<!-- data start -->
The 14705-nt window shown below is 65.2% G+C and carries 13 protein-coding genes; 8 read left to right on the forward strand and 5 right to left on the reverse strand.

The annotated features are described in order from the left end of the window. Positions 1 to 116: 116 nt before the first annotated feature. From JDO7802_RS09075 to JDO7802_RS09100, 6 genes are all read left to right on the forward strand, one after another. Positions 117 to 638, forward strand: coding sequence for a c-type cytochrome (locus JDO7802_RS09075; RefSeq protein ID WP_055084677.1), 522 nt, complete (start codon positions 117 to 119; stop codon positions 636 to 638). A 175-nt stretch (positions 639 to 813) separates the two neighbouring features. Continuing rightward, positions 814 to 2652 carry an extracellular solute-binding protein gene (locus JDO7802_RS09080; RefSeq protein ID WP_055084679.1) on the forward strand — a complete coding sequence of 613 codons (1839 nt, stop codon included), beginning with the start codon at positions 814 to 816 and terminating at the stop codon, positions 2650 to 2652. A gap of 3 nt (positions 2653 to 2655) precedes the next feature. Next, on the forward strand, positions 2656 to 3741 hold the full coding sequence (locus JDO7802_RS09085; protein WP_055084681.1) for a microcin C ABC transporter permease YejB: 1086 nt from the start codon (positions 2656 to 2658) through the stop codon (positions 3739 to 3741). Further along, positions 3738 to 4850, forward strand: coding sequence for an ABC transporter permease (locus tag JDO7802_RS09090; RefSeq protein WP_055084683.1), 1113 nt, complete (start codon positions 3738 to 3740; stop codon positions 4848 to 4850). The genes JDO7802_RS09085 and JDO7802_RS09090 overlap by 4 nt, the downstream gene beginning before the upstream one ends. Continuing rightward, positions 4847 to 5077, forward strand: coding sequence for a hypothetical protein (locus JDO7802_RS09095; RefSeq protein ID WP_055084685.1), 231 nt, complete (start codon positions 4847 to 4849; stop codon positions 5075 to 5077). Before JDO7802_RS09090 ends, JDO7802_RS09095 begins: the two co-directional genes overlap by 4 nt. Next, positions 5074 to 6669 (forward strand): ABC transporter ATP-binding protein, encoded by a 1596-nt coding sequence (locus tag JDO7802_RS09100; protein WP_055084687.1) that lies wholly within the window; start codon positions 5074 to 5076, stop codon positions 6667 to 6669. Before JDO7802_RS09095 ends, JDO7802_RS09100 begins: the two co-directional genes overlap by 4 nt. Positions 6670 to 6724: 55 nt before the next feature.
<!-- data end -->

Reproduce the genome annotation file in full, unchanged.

The 14705-nt window shown below is 65.2% G+C and carries 13 protein-coding genes; 8 read left to right on the forward strand and 5 right to left on the reverse strand.

The annotated features are described in order from the left end of the window. Positions 1 to 116: 116 nt before the first annotated feature. From JDO7802_RS09075 to JDO7802_RS09100, 6 genes are all read left to right on the forward strand, one after another. Positions 117 to 638, forward strand: coding sequence for a c-type cytochrome (locus JDO7802_RS09075; RefSeq protein ID WP_055084677.1), 522 nt, complete (start codon positions 117 to 119; stop codon positions 636 to 638). A 175-nt stretch (positions 639 to 813) separates the two neighbouring features. Continuing rightward, positions 814 to 2652 carry an extracellular solute-binding protein gene (locus JDO7802_RS09080; RefSeq protein ID WP_055084679.1) on the forward strand — a complete coding sequence of 613 codons (1839 nt, stop codon included), beginning with the start codon at positions 814 to 816 and terminating at the stop codon, positions 2650 to 2652. A gap of 3 nt (positions 2653 to 2655) precedes the next feature. Next, on the forward strand, positions 2656 to 3741 hold the full coding sequence (locus JDO7802_RS09085; protein WP_055084681.1) for a microcin C ABC transporter permease YejB: 1086 nt from the start codon (positions 2656 to 2658) through the stop codon (positions 3739 to 3741). Further along, positions 3738 to 4850, forward strand: coding sequence for an ABC transporter permease (locus tag JDO7802_RS09090; RefSeq protein WP_055084683.1), 1113 nt, complete (start codon positions 3738 to 3740; stop codon positions 4848 to 4850). The genes JDO7802_RS09085 and JDO7802_RS09090 overlap by 4 nt, the downstream gene beginning before the upstream one ends. Continuing rightward, positions 4847 to 5077, forward strand: coding sequence for a hypothetical protein (locus JDO7802_RS09095; RefSeq protein ID WP_055084685.1), 231 nt, complete (start codon positions 4847 to 4849; stop codon positions 5075 to 5077). Before JDO7802_RS09090 ends, JDO7802_RS09095 begins: the two co-directional genes overlap by 4 nt. Next, positions 5074 to 6669 (forward strand): ABC transporter ATP-binding protein, encoded by a 1596-nt coding sequence (locus tag JDO7802_RS09100; protein WP_055084687.1) that lies wholly within the window; start codon positions 5074 to 5076, stop codon positions 6667 to 6669. Before JDO7802_RS09095 ends, JDO7802_RS09100 begins: the two co-directional genes overlap by 4 nt. Positions 6670 to 6724: 55 nt before the next feature.